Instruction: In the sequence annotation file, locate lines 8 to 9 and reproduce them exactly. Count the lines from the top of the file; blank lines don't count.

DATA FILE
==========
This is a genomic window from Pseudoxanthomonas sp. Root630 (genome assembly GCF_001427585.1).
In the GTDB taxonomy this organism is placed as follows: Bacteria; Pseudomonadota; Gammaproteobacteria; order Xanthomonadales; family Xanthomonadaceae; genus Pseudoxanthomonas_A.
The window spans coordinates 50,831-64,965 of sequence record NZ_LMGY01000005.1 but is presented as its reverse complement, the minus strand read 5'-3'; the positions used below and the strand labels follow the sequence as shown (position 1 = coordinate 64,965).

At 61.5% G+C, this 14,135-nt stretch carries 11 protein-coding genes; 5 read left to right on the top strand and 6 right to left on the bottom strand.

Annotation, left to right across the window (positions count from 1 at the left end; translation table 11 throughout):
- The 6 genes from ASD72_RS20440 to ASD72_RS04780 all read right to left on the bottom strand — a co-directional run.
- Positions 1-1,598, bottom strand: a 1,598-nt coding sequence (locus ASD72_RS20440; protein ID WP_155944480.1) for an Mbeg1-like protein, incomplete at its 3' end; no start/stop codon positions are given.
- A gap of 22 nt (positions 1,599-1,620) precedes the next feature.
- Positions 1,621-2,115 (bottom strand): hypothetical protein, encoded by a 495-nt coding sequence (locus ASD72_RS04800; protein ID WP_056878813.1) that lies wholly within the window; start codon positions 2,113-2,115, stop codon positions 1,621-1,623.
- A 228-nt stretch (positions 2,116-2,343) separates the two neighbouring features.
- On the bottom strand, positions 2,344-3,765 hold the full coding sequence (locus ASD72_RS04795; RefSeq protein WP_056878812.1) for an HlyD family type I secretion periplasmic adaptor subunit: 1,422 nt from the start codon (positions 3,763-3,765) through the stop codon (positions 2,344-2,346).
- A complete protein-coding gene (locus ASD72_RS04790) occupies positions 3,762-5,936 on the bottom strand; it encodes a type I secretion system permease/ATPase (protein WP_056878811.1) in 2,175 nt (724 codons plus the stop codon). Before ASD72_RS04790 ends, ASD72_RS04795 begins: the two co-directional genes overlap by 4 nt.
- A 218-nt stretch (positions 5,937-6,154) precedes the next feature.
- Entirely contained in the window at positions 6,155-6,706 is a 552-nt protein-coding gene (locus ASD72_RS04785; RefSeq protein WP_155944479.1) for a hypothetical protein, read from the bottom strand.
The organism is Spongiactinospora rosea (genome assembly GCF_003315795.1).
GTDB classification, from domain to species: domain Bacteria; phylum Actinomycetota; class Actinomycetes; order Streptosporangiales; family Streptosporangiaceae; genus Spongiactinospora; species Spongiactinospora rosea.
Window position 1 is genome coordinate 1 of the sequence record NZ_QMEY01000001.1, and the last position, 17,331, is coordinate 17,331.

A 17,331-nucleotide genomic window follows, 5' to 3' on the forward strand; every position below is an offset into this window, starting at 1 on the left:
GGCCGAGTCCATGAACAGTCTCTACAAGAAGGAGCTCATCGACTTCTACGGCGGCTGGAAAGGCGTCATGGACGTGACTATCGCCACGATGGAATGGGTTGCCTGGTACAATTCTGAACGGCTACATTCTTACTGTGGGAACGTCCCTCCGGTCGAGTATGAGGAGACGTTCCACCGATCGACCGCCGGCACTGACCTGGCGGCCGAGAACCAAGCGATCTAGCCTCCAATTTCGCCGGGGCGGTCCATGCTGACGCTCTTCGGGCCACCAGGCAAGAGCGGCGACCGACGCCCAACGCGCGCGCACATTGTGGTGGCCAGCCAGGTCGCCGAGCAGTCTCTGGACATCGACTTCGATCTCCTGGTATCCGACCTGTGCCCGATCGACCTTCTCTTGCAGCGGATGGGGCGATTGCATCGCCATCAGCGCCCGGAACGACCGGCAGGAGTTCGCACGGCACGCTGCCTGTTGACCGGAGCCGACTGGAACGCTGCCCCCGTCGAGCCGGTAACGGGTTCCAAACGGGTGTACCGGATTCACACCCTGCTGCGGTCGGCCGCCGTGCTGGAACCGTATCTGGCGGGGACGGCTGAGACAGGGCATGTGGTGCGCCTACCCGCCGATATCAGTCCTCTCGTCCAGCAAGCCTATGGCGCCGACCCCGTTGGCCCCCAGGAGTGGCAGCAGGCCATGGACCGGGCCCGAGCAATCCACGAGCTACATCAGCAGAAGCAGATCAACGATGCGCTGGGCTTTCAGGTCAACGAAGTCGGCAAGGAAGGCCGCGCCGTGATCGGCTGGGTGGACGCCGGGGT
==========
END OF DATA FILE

- A gap of 22 nt (positions 1,599-1,620) precedes the next feature.
- Positions 1,621-2,115 (bottom strand): hypothetical protein, encoded by a 495-nt coding sequence (locus ASD72_RS04800; protein ID WP_056878813.1) that lies wholly within the window; start codon positions 2,113-2,115, stop codon positions 1,621-1,623.